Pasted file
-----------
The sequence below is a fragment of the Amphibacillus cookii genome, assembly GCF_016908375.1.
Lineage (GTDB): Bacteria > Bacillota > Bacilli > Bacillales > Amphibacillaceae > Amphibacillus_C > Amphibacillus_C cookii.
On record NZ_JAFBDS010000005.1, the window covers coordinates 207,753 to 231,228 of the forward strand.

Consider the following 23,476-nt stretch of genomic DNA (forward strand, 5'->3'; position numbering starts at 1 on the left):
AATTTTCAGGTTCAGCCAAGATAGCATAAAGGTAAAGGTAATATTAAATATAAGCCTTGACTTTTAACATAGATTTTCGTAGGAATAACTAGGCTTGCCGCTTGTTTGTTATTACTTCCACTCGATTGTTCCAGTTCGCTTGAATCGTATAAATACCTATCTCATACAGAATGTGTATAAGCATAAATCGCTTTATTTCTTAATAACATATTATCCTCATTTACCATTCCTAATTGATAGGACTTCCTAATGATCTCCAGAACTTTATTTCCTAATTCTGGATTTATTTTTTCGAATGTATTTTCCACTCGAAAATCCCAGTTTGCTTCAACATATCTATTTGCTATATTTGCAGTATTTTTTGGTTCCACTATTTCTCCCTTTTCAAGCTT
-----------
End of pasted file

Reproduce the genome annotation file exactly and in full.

The sequence below is a fragment of the Amphibacillus cookii genome, assembly GCF_016908375.1.
Lineage (GTDB): Bacteria > Bacillota > Bacilli > Bacillales > Amphibacillaceae > Amphibacillus_C > Amphibacillus_C cookii.
On record NZ_JAFBDS010000005.1, the window covers coordinates 207,753 to 231,228 of the forward strand.

Consider the following 23,476-nt stretch of genomic DNA (forward strand, 5'->3'; position numbering starts at 1 on the left):
AATTTTCAGGTTCAGCCAAGATAGCATAAAGGTAAAGGTAATATTAAATATAAGCCTTGACTTTTAACATAGATTTTCGTAGGAATAACTAGGCTTGCCGCTTGTTTGTTATTACTTCCACTCGATTGTTCCAGTTCGCTTGAATCGTATAAATACCTATCTCATACAGAATGTGTATAAGCATAAATCGCTTTATTTCTTAATAACATATTATCCTCATTTACCATTCCTAATTGATAGGACTTCCTAATGATCTCCAGAACTTTATTTCCTAATTCTGGATTTATTTTTTCGAATGTATTTTCCACTCGAAAATCCCAGTTTGCTTCAACATATCTATTTGCTATATTTGCAGTATTTTTTGGTTCCACTATTTCTCCCTTTTCAAGCTT